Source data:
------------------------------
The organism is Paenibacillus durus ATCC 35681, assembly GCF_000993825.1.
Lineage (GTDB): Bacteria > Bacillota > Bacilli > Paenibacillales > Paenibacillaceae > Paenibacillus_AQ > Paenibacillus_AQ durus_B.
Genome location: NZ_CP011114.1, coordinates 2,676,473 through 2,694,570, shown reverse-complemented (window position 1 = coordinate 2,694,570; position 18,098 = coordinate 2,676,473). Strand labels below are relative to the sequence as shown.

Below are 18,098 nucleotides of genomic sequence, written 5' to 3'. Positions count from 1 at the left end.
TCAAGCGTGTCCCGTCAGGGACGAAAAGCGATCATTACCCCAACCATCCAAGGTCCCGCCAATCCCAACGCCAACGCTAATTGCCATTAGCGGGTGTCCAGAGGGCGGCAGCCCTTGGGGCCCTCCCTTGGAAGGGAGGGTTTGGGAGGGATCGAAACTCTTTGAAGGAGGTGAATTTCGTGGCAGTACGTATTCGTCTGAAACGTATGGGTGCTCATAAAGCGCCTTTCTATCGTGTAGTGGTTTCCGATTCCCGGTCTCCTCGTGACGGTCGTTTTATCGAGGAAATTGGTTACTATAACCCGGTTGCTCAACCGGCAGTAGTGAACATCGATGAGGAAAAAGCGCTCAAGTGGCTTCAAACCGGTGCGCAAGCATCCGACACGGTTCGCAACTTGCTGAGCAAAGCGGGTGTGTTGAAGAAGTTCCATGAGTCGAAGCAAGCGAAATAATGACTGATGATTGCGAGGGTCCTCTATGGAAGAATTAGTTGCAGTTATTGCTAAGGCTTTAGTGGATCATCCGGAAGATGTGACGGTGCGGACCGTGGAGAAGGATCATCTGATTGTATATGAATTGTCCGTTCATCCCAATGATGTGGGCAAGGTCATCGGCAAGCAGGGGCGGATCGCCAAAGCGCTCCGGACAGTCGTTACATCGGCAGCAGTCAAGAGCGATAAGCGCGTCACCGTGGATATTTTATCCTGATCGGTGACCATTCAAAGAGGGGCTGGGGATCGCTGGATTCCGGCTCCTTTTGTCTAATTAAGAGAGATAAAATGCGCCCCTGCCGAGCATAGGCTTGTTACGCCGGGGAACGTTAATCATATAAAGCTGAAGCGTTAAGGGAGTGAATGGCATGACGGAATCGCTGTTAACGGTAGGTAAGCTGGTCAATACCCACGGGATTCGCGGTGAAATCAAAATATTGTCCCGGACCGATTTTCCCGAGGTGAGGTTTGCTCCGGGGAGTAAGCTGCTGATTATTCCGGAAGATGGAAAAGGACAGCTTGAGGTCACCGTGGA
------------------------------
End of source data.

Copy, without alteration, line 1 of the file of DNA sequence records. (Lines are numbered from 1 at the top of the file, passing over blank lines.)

The organism is Paenibacillus durus ATCC 35681, assembly GCF_000993825.1.